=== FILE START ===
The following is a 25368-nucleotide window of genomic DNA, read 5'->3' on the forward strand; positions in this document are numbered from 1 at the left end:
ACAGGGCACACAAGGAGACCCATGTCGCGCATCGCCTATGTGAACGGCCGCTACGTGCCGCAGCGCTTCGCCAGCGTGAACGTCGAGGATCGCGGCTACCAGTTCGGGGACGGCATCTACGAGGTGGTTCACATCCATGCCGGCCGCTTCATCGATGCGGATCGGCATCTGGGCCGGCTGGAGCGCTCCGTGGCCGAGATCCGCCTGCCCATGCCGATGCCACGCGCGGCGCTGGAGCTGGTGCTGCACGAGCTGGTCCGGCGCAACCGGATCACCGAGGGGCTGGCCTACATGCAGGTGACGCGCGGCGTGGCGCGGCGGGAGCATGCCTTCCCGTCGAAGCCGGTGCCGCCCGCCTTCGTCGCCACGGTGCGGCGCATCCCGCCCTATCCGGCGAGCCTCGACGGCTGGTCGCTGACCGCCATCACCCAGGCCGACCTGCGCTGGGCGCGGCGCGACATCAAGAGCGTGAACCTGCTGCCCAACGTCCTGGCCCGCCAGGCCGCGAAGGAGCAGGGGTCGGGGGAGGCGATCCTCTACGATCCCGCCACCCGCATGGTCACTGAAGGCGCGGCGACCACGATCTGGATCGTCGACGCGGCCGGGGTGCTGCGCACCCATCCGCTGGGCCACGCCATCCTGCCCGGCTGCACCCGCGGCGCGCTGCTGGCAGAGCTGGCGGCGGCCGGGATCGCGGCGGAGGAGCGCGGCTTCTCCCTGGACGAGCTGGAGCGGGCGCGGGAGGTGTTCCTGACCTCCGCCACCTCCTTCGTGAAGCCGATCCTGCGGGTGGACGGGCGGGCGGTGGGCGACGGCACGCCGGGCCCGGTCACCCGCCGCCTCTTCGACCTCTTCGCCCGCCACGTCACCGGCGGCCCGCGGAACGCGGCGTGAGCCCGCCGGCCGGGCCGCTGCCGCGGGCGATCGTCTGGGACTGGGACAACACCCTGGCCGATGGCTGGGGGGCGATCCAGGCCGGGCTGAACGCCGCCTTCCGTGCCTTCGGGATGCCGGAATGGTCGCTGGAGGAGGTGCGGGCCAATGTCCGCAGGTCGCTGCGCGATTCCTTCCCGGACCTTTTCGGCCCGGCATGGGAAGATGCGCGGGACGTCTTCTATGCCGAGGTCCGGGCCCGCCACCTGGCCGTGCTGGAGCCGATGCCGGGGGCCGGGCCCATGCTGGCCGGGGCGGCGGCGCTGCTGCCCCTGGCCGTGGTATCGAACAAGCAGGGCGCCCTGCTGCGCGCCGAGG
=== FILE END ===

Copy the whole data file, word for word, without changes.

The following is a 25368-nucleotide window of genomic DNA, read 5'->3' on the forward strand; positions in this document are numbered from 1 at the left end:
ACAGGGCACACAAGGAGACCCATGTCGCGCATCGCCTATGTGAACGGCCGCTACGTGCCGCAGCGCTTCGCCAGCGTGAACGTCGAGGATCGCGGCTACCAGTTCGGGGACGGCATCTACGAGGTGGTTCACATCCATGCCGGCCGCTTCATCGATGCGGATCGGCATCTGGGCCGGCTGGAGCGCTCCGTGGCCGAGATCCGCCTGCCCATGCCGATGCCACGCGCGGCGCTGGAGCTGGTGCTGCACGAGCTGGTCCGGCGCAACCGGATCACCGAGGGGCTGGCCTACATGCAGGTGACGCGCGGCGTGGCGCGGCGGGAGCATGCCTTCCCGTCGAAGCCGGTGCCGCCCGCCTTCGTCGCCACGGTGCGGCGCATCCCGCCCTATCCGGCGAGCCTCGACGGCTGGTCGCTGACCGCCATCACCCAGGCCGACCTGCGCTGGGCGCGGCGCGACATCAAGAGCGTGAACCTGCTGCCCAACGTCCTGGCCCGCCAGGCCGCGAAGGAGCAGGGGTCGGGGGAGGCGATCCTCTACGATCCCGCCACCCGCATGGTCACTGAAGGCGCGGCGACCACGATCTGGATCGTCGACGCGGCCGGGGTGCTGCGCACCCATCCGCTGGGCCACGCCATCCTGCCCGGCTGCACCCGCGGCGCGCTGCTGGCAGAGCTGGCGGCGGCCGGGATCGCGGCGGAGGAGCGCGGCTTCTCCCTGGACGAGCTGGAGCGGGCGCGGGAGGTGTTCCTGACCTCCGCCACCTCCTTCGTGAAGCCGATCCTGCGGGTGGACGGGCGGGCGGTGGGCGACGGCACGCCGGGCCCGGTCACCCGCCGCCTCTTCGACCTCTTCGCCCGCCACGTCACCGGCGGCCCGCGGAACGCGGCGTGAGCCCGCCGGCCGGGCCGCTGCCGCGGGCGATCGTCTGGGACTGGGACAACACCCTGGCCGATGGCTGGGGGGCGATCCAGGCCGGGCTGAACGCCGCCTTCCGTGCCTTCGGGATGCCGGAATGGTCGCTGGAGGAGGTGCGGGCCAATGTCCGCAGGTCGCTGCGCGATTCCTTCCCGGACCTTTTCGGCCCGGCATGGGAAGATGCGCGGGACGTCTTCTATGCCGAGGTCCGGGCCCGCCACCTGGCCGTGCTGGAGCCGATGCCGGGGGCCGGGCCCATGCTGGCCGGGGCGGCGGCGCTGCTGCCCCTGGCCGTGGTATCGAACAAGCAGGGCGCCCTGCTGCGCGCCGAGG